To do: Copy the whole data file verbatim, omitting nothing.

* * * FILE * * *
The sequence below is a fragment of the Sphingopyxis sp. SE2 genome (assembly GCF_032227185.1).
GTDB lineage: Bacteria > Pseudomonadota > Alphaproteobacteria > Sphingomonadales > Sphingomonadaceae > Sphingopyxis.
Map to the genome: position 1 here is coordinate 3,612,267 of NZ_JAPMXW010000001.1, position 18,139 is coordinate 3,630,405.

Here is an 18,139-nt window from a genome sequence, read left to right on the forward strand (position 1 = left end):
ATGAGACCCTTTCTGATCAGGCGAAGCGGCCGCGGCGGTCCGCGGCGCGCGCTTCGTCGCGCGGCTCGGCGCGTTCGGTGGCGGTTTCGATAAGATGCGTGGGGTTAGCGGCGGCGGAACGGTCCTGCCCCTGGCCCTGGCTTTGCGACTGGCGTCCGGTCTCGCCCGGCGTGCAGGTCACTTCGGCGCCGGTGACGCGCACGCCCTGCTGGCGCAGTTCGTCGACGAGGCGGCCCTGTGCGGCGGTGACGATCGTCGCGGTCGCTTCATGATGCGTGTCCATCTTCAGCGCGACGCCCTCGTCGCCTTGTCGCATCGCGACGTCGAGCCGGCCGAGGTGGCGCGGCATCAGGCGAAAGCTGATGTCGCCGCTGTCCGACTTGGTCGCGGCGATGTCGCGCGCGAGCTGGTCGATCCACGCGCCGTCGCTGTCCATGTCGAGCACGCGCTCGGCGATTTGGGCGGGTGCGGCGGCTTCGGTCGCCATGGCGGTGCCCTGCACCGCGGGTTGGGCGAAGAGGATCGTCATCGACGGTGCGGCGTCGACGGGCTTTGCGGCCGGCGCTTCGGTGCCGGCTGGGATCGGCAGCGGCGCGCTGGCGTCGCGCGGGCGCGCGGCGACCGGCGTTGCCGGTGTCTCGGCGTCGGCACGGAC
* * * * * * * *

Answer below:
The sequence below is a fragment of the Sphingopyxis sp. SE2 genome (assembly GCF_032227185.1).
GTDB lineage: Bacteria > Pseudomonadota > Alphaproteobacteria > Sphingomonadales > Sphingomonadaceae > Sphingopyxis.
Map to the genome: position 1 here is coordinate 3,612,267 of NZ_JAPMXW010000001.1, position 18,139 is coordinate 3,630,405.

Here is an 18,139-nt window from a genome sequence, read left to right on the forward strand (position 1 = left end):
ATGAGACCCTTTCTGATCAGGCGAAGCGGCCGCGGCGGTCCGCGGCGCGCGCTTCGTCGCGCGGCTCGGCGCGTTCGGTGGCGGTTTCGATAAGATGCGTGGGGTTAGCGGCGGCGGAACGGTCCTGCCCCTGGCCCTGGCTTTGCGACTGGCGTCCGGTCTCGCCCGGCGTGCAGGTCACTTCGGCGCCGGTGACGCGCACGCCCTGCTGGCGCAGTTCGTCGACGAGGCGGCCCTGTGCGGCGGTGACGATCGTCGCGGTCGCTTCATGATGCGTGTCCATCTTCAGCGCGACGCCCTCGTCGCCTTGTCGCATCGCGACGTCGAGCCGGCCGAGGTGGCGCGGCATCAGGCGAAAGCTGATGTCGCCGCTGTCCGACTTGGTCGCGGCGATGTCGCGCGCGAGCTGGTCGATCCACGCGCCGTCGCTGTCCATGTCGAGCACGCGCTCGGCGATTTGGGCGGGTGCGGCGGCTTCGGTCGCCATGGCGGTGCCCTGCACCGCGGGTTGGGCGAAGAGGATCGTCATCGACGGTGCGGCGTCGACGGGCTTTGCGGCCGGCGCTTCGGTGCCGGCTGGGATCGGCAGCGGCGCGCTGGCGTCGCGCGGGCGCGCGGCGACCGGCGTTGCCGGTGTCTCGGCGTCGGCACGGAC